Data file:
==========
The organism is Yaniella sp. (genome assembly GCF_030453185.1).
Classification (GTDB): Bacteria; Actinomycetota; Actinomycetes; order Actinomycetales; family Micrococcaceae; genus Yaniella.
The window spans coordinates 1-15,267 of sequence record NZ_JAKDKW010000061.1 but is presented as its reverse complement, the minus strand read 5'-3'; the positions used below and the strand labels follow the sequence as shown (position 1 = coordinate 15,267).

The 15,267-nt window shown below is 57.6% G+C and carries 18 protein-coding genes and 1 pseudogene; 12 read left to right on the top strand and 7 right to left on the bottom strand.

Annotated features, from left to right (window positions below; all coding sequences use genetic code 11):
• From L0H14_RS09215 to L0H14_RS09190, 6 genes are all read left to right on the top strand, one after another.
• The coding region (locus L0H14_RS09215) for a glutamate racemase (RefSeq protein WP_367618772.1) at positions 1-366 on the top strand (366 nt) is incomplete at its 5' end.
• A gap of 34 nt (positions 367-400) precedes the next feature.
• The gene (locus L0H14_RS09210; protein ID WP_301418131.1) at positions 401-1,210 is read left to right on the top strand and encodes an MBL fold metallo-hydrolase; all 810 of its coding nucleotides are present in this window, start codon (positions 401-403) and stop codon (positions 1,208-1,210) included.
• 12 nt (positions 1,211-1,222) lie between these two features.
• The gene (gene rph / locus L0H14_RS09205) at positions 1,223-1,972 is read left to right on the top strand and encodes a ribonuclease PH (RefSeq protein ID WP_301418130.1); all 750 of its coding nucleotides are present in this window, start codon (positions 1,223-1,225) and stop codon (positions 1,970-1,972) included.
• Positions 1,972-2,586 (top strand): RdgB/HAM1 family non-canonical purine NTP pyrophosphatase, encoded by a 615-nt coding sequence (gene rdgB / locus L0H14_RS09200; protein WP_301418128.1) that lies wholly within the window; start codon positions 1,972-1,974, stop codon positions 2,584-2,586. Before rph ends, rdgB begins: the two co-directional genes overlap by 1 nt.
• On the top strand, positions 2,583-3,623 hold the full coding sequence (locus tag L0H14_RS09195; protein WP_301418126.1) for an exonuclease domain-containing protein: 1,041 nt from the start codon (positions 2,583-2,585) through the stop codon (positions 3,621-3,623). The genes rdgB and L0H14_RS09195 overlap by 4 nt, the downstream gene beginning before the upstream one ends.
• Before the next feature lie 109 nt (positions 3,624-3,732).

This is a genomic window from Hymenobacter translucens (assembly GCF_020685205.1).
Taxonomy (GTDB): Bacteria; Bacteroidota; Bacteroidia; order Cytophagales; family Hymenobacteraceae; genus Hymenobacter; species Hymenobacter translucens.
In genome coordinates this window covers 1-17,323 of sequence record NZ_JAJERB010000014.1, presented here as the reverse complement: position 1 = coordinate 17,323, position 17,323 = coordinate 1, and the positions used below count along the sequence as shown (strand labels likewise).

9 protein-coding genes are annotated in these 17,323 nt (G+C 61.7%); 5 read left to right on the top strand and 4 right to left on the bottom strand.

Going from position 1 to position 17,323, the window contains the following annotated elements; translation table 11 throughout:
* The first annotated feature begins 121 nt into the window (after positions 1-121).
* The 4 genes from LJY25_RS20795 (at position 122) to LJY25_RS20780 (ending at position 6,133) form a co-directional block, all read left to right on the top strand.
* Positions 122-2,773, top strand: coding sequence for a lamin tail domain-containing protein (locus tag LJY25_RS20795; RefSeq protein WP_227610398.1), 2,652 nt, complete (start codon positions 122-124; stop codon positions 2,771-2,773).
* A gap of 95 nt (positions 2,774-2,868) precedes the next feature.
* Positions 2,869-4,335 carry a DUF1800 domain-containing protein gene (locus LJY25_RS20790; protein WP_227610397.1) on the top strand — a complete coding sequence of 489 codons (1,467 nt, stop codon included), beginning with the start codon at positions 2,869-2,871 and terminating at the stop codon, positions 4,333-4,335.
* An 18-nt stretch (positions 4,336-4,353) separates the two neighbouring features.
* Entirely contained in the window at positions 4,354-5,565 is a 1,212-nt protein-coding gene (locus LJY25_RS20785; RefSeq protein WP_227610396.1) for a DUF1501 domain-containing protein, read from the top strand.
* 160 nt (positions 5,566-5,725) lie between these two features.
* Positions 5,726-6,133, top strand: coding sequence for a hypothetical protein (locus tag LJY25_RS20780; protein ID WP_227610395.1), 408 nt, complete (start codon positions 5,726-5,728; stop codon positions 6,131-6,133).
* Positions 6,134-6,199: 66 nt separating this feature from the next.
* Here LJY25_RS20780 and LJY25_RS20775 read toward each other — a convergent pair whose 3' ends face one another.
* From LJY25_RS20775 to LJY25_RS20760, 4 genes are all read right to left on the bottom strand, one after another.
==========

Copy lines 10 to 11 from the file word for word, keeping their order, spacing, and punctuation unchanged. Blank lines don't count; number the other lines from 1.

• 12 nt (positions 1,211-1,222) lie between these two features.
• The gene (gene rph / locus L0H14_RS09205) at positions 1,223-1,972 is read left to right on the top strand and encodes a ribonuclease PH (RefSeq protein ID WP_301418130.1); all 750 of its coding nucleotides are present in this window, start codon (positions 1,223-1,225) and stop codon (positions 1,970-1,972) included.